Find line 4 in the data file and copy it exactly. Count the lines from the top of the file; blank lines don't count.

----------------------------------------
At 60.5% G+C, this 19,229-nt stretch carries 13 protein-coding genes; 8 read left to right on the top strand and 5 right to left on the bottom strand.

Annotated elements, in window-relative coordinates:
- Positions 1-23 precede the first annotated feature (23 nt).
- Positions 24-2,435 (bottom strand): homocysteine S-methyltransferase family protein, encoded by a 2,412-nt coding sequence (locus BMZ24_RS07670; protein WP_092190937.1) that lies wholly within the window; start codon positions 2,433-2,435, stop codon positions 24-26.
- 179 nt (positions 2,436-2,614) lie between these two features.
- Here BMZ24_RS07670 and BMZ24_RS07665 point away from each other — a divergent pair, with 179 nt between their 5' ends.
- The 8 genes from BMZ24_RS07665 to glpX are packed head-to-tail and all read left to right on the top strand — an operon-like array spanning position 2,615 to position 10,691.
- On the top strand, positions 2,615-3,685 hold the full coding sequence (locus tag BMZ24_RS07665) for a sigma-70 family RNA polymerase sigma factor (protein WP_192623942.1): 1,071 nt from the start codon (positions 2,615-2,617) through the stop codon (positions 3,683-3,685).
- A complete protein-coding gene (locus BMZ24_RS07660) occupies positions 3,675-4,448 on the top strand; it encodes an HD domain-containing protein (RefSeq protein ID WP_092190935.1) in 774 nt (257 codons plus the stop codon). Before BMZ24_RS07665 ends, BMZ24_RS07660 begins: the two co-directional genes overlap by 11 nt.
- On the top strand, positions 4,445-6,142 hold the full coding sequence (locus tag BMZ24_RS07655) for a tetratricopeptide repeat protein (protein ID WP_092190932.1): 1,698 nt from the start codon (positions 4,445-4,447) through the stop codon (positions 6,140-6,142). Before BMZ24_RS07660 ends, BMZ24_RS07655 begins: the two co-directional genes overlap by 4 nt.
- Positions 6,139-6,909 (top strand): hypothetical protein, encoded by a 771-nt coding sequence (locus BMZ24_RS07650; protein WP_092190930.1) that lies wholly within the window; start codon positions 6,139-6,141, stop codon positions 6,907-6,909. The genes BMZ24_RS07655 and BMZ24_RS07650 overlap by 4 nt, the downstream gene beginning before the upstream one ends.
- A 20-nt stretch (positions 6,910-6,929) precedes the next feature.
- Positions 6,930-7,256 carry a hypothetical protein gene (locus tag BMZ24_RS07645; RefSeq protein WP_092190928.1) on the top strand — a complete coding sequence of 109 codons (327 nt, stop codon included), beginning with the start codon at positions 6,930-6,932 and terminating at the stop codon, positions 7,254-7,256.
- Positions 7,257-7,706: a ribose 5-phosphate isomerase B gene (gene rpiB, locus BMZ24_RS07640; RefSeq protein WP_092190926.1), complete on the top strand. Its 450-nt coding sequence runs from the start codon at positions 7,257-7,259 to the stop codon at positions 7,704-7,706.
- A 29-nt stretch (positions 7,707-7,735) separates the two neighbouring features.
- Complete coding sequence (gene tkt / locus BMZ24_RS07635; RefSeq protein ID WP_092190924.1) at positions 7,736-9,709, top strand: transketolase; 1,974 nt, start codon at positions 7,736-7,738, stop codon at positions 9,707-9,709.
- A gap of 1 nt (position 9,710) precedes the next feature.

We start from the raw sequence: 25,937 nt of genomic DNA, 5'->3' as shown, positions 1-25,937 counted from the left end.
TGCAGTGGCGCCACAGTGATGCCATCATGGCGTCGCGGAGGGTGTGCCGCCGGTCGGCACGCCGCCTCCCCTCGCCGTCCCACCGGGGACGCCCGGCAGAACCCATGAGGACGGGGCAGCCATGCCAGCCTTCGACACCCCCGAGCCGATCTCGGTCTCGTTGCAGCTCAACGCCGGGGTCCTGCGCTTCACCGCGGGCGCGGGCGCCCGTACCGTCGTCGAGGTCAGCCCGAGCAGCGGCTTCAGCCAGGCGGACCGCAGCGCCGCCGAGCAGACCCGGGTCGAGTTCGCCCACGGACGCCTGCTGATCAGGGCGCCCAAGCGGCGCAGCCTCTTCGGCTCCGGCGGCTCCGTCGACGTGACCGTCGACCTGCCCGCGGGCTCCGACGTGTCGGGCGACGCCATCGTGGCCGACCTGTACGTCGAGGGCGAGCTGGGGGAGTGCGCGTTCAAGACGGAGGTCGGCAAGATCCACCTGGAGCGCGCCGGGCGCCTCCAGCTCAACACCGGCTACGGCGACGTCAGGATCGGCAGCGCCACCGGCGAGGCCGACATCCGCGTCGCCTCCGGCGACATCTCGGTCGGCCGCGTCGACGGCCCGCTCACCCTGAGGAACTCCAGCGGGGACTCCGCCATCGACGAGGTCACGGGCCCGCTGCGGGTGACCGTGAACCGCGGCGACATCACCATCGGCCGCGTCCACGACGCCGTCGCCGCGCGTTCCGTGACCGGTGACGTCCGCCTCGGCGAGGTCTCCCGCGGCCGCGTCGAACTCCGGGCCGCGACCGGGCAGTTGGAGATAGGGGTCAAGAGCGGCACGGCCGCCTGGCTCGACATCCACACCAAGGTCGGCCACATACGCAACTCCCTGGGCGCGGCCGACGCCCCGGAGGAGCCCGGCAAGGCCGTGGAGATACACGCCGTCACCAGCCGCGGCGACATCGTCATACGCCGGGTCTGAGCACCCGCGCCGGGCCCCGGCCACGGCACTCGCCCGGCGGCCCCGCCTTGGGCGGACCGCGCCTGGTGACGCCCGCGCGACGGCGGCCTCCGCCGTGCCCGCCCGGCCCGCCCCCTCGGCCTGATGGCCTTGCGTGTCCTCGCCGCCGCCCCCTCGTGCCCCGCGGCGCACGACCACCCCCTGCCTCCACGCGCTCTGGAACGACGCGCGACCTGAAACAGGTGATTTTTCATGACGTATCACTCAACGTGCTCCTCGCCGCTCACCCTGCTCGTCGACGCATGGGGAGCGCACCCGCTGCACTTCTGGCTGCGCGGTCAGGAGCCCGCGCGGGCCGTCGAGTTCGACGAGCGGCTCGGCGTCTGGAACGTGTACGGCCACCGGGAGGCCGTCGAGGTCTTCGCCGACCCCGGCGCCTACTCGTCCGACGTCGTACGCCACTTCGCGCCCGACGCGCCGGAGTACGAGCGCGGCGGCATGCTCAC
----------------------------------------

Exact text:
- Positions 24-2,435 (bottom strand): homocysteine S-methyltransferase family protein, encoded by a 2,412-nt coding sequence (locus BMZ24_RS07670; protein WP_092190937.1) that lies wholly within the window; start codon positions 2,433-2,435, stop codon positions 24-26.